Emerson College’s only independent, student-run newspaper since 1947

The Berkeley Beacon

Emerson College’s only independent, student-run newspaper since 1947

The Berkeley Beacon

Emerson College’s only independent, student-run newspaper since 1947

The Berkeley Beacon

Have important conversations, even when you don’t want to

Kellyn Taylor
Illustration Kellyn Taylor

Opinion editors are not responsible for agreeing or disagreeing with their writers but rather elevate each individual’s specific voice. 

Communication is the key to healthy relationships. That is a tale as old as time and a truth universally recognized. 

Communication in any relationship—platonic, romantic, familial, or in any other context—is strongly valued. However, one essential aspect that is often overlooked is the ability to confront your partner and stand up for what you believe in.

I don’t mean confrontation in the social sense, in the “you did something wrong to me, so I’m confronting you about it” way. While it is also important to take accountability for issues in the relationship, I’m referring to confronting your partner about values and beliefs, both in general and political. 

We live in a world of conflict. The path of least resistance in relationships can certainly be avoiding these discussions, treating our social time as havens from the horrors of the world. Why does it matter what my partner thinks of a war happening overseas, or tax cuts for the rich, or our legal system? We’re not starting a business together, we’re just hanging out. 

Would you rather find out that your significant other subscribes to beliefs that are racist, misogynist, or prejudiced in any other way when you first start dating and can decide to either educate them or protect your peace and leave them, or when you’ve just signed marriage papers? 

I know which option I prefer, and it isn’t the one where I am stuck, for at least a matter of time, with a partner who does not value human lives and freedoms the same way I do. 

There have been numerous articles and advice columns written about how to maintain relationships with people who have different political beliefs, but the line has to be drawn somewhere. I do not think it is immature to end a friendship or relationship with someone over fundamental differences in beliefs. Minor political differences are entirely manageable; disagreements are a natural and unavoidable part of any relationship. We are all simply different people.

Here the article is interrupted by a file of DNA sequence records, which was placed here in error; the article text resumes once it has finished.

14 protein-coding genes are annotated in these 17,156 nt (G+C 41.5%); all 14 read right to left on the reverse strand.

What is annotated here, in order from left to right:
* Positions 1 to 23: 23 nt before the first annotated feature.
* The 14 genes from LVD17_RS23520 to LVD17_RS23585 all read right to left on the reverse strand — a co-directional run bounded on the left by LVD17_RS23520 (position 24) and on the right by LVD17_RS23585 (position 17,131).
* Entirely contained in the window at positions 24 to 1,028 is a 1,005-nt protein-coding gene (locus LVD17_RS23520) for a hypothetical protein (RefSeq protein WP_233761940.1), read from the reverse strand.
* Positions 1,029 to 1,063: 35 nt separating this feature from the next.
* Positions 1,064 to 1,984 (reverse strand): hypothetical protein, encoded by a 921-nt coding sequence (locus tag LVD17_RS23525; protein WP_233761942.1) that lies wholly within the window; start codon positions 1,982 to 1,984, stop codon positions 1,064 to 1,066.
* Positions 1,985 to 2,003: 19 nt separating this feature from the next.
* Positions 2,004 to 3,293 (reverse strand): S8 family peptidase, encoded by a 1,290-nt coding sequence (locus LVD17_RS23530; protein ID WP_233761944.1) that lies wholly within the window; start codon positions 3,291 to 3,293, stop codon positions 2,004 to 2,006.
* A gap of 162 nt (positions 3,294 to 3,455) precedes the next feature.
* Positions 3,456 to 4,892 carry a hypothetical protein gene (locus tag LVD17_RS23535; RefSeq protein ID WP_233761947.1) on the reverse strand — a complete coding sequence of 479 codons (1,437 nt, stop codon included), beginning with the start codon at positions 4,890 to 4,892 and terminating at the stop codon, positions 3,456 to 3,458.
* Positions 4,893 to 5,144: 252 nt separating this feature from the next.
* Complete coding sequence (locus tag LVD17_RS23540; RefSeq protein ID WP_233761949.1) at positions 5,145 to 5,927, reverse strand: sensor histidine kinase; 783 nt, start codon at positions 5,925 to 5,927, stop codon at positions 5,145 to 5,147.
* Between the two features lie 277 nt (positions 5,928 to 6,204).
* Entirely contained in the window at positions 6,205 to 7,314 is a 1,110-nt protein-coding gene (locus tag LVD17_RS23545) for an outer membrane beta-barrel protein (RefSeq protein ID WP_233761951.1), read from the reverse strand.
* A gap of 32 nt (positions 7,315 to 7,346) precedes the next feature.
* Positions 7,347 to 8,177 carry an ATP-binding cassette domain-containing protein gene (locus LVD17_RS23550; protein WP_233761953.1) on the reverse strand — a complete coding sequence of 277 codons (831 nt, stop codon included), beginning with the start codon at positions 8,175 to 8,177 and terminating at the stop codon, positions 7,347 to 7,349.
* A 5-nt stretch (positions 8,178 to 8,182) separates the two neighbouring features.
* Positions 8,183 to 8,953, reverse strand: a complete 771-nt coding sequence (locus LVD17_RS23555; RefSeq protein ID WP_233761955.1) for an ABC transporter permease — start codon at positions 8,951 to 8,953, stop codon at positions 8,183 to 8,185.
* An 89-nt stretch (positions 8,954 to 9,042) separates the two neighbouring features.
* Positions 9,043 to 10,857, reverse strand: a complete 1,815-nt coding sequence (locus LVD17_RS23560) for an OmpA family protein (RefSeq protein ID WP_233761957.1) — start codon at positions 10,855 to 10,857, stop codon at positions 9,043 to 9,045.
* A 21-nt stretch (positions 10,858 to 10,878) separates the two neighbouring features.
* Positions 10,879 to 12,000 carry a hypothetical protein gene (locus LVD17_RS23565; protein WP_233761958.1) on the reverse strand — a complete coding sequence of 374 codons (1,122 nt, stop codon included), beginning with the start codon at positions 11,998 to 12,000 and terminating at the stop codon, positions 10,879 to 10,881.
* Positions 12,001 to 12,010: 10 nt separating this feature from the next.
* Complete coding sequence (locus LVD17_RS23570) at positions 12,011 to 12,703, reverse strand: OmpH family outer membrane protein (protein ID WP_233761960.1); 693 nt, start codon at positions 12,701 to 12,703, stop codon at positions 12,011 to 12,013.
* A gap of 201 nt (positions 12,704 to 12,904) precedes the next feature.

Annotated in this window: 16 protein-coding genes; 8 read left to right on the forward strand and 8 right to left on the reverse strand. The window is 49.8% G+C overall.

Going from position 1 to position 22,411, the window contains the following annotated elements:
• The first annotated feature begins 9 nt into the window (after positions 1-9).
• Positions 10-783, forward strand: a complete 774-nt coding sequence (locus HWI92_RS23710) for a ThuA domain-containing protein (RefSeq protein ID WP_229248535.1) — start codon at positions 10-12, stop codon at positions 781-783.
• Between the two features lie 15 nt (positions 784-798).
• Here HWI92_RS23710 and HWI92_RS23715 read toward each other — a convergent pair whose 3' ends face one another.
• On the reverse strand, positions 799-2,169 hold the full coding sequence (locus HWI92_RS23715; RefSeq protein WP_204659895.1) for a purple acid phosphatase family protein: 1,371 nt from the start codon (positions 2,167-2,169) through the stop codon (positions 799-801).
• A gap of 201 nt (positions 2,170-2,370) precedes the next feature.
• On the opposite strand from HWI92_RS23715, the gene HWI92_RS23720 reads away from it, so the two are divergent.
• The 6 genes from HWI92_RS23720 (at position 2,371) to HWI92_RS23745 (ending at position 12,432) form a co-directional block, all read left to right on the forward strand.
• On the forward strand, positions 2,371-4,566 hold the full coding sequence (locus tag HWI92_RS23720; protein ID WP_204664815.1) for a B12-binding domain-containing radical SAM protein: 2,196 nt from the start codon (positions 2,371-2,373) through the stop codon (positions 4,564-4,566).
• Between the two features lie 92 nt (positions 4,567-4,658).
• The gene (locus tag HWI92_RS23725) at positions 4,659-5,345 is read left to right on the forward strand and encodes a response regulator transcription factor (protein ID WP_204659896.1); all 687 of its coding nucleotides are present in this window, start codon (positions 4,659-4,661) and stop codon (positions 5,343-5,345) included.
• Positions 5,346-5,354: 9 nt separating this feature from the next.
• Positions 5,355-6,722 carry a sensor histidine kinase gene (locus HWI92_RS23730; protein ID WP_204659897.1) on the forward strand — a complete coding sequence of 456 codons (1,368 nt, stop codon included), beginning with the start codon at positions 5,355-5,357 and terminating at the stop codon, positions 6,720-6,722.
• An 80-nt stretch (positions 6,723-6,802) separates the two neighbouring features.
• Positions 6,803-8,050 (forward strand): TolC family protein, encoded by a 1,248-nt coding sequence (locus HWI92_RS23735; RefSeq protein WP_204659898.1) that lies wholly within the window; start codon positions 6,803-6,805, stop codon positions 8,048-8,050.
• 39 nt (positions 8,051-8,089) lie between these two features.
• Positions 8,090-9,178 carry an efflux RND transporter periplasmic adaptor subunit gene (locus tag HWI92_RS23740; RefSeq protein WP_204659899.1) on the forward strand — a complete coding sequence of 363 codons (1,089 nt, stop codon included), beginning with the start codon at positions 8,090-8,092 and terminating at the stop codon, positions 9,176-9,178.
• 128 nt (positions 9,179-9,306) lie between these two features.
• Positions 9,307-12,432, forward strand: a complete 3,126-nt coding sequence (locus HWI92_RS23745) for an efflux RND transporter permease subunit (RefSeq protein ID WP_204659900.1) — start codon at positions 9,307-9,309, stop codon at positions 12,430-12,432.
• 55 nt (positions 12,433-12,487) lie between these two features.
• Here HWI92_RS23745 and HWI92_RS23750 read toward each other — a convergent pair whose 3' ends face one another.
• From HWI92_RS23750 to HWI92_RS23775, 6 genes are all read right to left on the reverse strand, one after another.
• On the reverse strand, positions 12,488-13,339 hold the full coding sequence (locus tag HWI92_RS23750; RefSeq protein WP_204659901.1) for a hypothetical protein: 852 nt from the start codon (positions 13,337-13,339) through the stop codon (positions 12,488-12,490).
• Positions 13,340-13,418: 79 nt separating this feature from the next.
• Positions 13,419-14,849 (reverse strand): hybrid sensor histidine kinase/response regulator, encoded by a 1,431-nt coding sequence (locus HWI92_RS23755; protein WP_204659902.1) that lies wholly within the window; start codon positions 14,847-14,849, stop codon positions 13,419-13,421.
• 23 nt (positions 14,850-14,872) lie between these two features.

But, if I get to the point where I have to consult an online article about sacrificing my beliefs in a relationship to avoid said relationship from ending, then it’s not worth it anymore. You should never have to compromise your core values for someone else, no matter how important that person may be to you in the moment. 

Encourage open discussion in all of your relationships. Sometimes people don’t mean to say prejudiced things or support prejudiced ideas; they are simply uneducated about how those beliefs are hurtful. That doesn’t make what they say right or okay, but it does mean that you can educate or provide them with sources to gain an understanding. In these cases, speaking up about these issues means that you are shifting their perspective and mindset before that ignorance gets the chance to turn into hate and your relationship goes past the point of no return.

I myself had a friend who was uncomfortable with discussing anything she found “depressing,” which meant that I wasn’t able to express my discomfort about things she said that were ignorant of the world at large. When it got to the point where I felt she was stifling important conversations about the current effects of colonization in the United States and worldwide, despite making often problematic offhand comments about the topic, I decided that I could no longer sustain a healthy relationship with her. 

She is not a fundamentally bad person, but she was unwilling to forgo her ignorance for important conversations and education about major issues with the world. I was not prepared to subscribe to that ignorance when so many are suffering every day, and that was an incompatibility between us that betrayed underlying problems in our friendship. 

If you are uncomfortable talking about these topics, consider whether you are comfortable with that person at all. Or even consider questions like: If I can’t talk to this person about who they vote for, or what they believe is right and wrong, how will I be able to talk to this person about other issues in the future? Would I be able to confront this person about cheating, or committing a crime, or using corporal punishment on their children if I cannot have a healthy conversation with them about their politics and beliefs? 

If the answer is no, I implore you to either work up to discussing these issues with that person or start deciding whether that relationship is something that is truly healthy and beneficial for you. 

The important thing to remember is that relationships can be a haven from the outside world, if you are able to share that haven with someone who shares your grief, your love, and your sadness for the state of the world. There is no way a relationship can be solace if those that perpetuate the wars and systems and policies that make the world such a horrifying place are hiding within that relationship with you. 

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About the Contributor
Ella Duggan
Ella Duggan, Opinion Co-Editor
Ella Duggan (she/her) is a freshman communication studies major from Wellington, New Zealand. She likes writing about sports, feminism, and pop culture. Outside of the Beacon, she sings tenor for the Emerson Acapellics, is an avid reader of romance novels, and loves hockey - Go Canucks!

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